The stimulus package has entered the job creation phase for businesses in the US. Who will get the jobs? US citizens and green card holders or fresh recruits from overseas?
Here's the status quo: a recent ad for entry-level, to be filled by a foreign worker. Why does Congress allow this? Ask them. You may also want to join Bright Future Jobs.
This one is for qualified/experienced IT friends/relatives who may be overseas. What are the chances that US citizens or green card holders will get one of these jobs?
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The battle over jobs, outsourcing, offshoring, and trade policies is shaping up at last. Free Trade advocates have had their way since the early 80's. As a result, the US economy is in an unprecedented state of collapse. Obama has prodded reluctant Republicans in Congress to agree to a second stimulus package, one that would create jobs in the US. Many members of Congress have been loath to mention the employer visas by name, but the topic surfaced in an amendment to the stimulus package in the form of SA 306. The amendment, almost entirely symbolic, was included in the final draft of the stimulus package. SA 306 will have practically no effect on hiring. In principle, SA 306 is a breakthrough. The fact that Congress has acknowledged that even the minimal protections for the US workforce offered by SA 306 could be justified is a matter of some importance. Safeguards for our careers in the US that carry any weight are a goal that has yet to be realized.
There are at present a total of three lawmakers in the US congress who are recognizable voices of encouragement for Americans struggling to start or remain in the Science, Technology, Engineering, and Math (STEM) professions. Durbin and Grassley have co-sponsored legislation in the past. SB 1035 would provide a great deal of benefit for US STEM workers. Sanders and Grassley introduced SA 306, the successful amendment to the stimulus package.
Bernie Sanders (I-VT) had this to say about the uneven distribution of wealth in the US during his interview with C-SPAN, Washington Journal, on January 29.
We have got to deal with the growing disparity of income and wealth in this country, where the top one tenth of one percent earn more income than the bottom fifty percent.
In spite of the unfathomable greed that fuels the opposition, Senators Sanders, Grassley, and civil rights groups in support of EEO persist in fighting an uphill battle to buck the established pattern of bypass and discrimination in the US. They are taking the fight to the powers that be, and challenging the employers who are determined to continue replacing American workers with inexperienced new hires from overseas.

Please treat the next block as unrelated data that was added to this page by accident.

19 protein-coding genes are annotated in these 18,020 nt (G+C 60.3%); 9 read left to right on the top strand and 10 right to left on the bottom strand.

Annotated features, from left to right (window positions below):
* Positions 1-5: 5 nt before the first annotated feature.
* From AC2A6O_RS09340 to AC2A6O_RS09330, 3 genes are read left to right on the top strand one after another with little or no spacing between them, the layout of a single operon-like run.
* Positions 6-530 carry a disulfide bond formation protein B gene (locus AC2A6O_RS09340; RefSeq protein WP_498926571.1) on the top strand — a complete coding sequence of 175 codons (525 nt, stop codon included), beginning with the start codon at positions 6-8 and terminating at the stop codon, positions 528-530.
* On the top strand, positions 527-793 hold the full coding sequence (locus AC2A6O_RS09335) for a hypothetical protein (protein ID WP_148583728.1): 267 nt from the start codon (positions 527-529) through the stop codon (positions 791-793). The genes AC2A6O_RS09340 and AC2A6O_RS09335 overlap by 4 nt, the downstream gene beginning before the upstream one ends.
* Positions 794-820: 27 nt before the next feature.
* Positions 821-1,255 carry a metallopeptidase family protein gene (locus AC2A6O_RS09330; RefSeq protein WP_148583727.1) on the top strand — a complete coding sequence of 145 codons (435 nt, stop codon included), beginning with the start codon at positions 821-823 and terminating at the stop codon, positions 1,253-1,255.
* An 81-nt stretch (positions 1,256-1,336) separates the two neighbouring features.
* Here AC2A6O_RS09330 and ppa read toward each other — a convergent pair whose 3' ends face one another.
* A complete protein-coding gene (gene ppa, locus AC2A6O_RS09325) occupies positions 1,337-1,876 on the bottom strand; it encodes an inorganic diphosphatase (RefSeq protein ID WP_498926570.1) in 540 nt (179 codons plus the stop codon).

Could it be that there is finally a meaningful discussion or even a change of any significance in the making?
Sanders' comments to C-Span regarding offshoring were framed in the context of manufacturing jobs going overseas, but he also alluded to white collar jobs... and the debate is obviously going to go in this direction. We need to finally make Congress and US employers realize that it is time to stop using the employer visa programs to bypass Americans.
...the issue that you are raising though, about the fact that when we go to stores, almost - more often than the not, the products that we're buying are not made in the United States, that our manufacturing capability has collapsed in recent years. We've lost millions of good-paying jobs, and when you go shopping, it's China, and China, and China, and maybe occasionally it's Mexico. But this issue speaks, in my view, to the disastrous trade policies that we have. That's permanent normal trade relations with China, NAFTA, the fact that American corporations have shut down plants all over this country, thrown millions of workers out on the street, moved to China then they're bringing their products back into this country. And that is not just blue-collar jobs, it's increasingly white collar jobs as well. So I am not a great fan of unfettered free trade. I think you need a good trade policy which reflects the interests of American workers. And I think that, if these large corporations want us to purchase their products, it's high time that they started manufacturing their products in this country, and create decent paying jobs here.